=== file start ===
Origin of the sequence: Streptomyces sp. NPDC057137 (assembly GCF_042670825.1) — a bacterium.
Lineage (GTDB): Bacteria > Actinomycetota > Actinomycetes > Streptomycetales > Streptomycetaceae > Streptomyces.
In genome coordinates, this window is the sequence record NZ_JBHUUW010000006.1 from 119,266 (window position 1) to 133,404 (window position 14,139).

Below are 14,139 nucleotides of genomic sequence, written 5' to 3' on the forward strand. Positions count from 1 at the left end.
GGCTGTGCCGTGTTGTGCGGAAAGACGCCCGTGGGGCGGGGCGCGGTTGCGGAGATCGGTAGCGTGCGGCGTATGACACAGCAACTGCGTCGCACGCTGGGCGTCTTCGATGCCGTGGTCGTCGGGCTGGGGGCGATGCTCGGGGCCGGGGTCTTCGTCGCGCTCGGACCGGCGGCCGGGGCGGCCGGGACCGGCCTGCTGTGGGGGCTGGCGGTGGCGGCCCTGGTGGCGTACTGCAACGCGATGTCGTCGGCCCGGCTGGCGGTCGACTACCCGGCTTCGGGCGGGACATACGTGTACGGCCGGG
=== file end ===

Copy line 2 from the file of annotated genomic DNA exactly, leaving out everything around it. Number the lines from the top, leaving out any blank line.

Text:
Lineage (GTDB): Bacteria > Actinomycetota > Actinomycetes > Streptomycetales > Streptomycetaceae > Streptomyces.